and then I read the signage.

Coal Harbour Phase 2, it tells me, will provide an elementary school, daycare centre and 60 affordable [sic] family-sized rental units, in a complex designed to quality for LEED and Passive House certification.

Art work, here in Harbour Green Park, that I can identify. (Thank you, signage.)

Light Shed, by Liz Magor, is a half-scale replica of the freight shed that was located on the Vancouver City Wharf here in Coal Harbour, about a century ago.

(See the giraffes? We’re getting closer…)

Water fountains add sparkle to a café beyond…

and water provides liquid tarmac for the seaplanes that come & go from the Vancouver Harbour Flight Centre.

(Another hit of that cruise ship beyond. And the giraffes.)

I’m almost at my end point, almost at Canada Place, walking my way around the West Convention Centre building toward Bon Voyage Plaza.

All along the railings, signage to teach us a little more about the natural and human histories of the area. Some I pass by; a few I scan for key phrases; and one stops me flat. Because… look at the power of that gaze.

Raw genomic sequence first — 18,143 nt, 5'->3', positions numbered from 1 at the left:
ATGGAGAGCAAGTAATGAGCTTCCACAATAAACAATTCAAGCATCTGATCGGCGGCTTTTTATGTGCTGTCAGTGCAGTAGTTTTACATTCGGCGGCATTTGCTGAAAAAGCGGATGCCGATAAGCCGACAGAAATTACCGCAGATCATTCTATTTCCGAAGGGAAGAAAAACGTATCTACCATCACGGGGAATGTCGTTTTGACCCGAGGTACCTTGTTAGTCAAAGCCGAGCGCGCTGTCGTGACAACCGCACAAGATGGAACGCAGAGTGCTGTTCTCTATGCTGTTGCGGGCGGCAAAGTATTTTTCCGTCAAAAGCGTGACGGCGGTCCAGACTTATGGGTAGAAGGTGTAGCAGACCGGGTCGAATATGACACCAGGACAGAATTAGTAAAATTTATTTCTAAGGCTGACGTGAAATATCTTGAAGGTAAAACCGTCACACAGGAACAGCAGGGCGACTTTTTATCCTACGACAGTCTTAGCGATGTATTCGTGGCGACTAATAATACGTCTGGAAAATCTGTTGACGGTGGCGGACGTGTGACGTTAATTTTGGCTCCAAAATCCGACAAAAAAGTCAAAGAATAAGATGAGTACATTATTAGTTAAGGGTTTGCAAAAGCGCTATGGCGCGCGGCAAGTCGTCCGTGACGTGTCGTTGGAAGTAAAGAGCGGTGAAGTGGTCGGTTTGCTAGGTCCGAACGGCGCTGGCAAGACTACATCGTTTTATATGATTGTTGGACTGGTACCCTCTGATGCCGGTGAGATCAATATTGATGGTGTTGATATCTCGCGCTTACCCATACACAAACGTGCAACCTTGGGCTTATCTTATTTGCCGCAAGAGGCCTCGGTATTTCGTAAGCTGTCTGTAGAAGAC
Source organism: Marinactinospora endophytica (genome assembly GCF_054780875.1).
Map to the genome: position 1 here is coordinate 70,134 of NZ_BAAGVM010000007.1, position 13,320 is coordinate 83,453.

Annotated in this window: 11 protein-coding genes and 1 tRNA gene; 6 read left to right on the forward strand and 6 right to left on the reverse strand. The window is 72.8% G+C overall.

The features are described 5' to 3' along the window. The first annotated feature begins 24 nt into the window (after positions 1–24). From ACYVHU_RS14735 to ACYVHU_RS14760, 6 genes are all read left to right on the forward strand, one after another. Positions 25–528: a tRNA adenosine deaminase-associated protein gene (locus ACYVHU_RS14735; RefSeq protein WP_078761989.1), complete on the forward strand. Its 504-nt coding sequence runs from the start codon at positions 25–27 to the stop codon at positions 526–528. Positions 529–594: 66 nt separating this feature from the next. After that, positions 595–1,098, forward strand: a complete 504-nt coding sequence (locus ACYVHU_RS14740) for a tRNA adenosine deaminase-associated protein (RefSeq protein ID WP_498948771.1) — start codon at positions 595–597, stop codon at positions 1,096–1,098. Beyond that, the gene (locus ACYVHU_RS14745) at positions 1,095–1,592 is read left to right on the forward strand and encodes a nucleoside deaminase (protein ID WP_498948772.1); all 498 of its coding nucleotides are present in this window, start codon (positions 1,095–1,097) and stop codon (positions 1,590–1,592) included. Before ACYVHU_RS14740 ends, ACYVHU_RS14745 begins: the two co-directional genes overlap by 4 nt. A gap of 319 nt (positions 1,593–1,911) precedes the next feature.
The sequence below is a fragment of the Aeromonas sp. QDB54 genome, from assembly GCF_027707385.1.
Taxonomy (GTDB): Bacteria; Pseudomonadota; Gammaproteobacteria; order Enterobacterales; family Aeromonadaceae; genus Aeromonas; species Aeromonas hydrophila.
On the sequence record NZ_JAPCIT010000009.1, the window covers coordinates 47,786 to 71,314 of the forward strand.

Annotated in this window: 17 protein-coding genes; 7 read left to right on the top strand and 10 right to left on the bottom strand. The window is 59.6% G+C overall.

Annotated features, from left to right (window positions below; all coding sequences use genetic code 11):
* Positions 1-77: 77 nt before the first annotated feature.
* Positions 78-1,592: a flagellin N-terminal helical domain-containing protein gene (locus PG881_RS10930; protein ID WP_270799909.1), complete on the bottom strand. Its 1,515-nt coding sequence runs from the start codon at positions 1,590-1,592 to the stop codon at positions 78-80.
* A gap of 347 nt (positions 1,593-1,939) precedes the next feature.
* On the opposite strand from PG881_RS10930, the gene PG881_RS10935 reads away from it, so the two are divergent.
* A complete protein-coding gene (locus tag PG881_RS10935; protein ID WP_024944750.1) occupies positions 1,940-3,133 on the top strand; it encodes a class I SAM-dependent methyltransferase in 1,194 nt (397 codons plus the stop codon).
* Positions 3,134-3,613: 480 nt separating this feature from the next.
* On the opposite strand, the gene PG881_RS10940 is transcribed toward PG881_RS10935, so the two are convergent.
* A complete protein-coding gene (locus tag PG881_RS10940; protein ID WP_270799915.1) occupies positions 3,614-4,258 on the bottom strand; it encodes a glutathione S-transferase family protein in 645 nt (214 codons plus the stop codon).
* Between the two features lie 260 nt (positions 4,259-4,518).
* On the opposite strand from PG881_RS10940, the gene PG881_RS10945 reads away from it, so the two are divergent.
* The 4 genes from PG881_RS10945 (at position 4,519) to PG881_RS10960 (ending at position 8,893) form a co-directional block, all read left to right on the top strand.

Meet Lucille Johnstone, whom I had never heard of, but who for good reason is saluted here as Queen of the River. A high school grad, she began as receptionist for a little company called River Towing, and soon was its one-woman office staff. I could go on about what happened next, but instead I’ll let you read it directly, the same way I did.

I think this is terrific, I think she is terrific, and I love the further detail that explains the funny little tugboat next to her photo. When the Vancouver Airport authorities wanted to name something in her honour, as a tribute to her service as a member of the board, she requested it be something fun for children. Which is why that tugboat was built, and installed on the Departure Level.

More art just off the corner of Bon Voyage Plaza, and a whole different mood and style than the tugboat.

Twenty metres of bright blue raindrop, named (of course) The Drop, created by a Berlin collective known as Inges Idee. I’ve always loved it — simple, graphic, perfect scale for its location, perfect image for its physical environment.

And now, finally, here I am.

I have walked around the edge of the Convention Centre, then around the high edge of Canada Place, and I am about to drop down the staircase on the eastern side to ground level. I am as close to the giraffes as I’m going to get. There they are — just beyond that SeaBus shuttle route between Waterfront Station this side of Burrard Inlet and Lonsdale Quay over in North Van.

I put away my camera. All done. Then I take it out again, because I have to show you this.

World, you have been warned.

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3 Comments

  1. I enjoyed joining you on your walk, and thanks for introducing Lucille Johnstone. The goose sign is a good one, and very accurate!

    Reply
  2. I love that story about Lucille, wow. And ‘Light Shed’ because it’s incongruous. 🙂

    Reply
  1. … And the Edge of the Tracks | WALKING WOMAN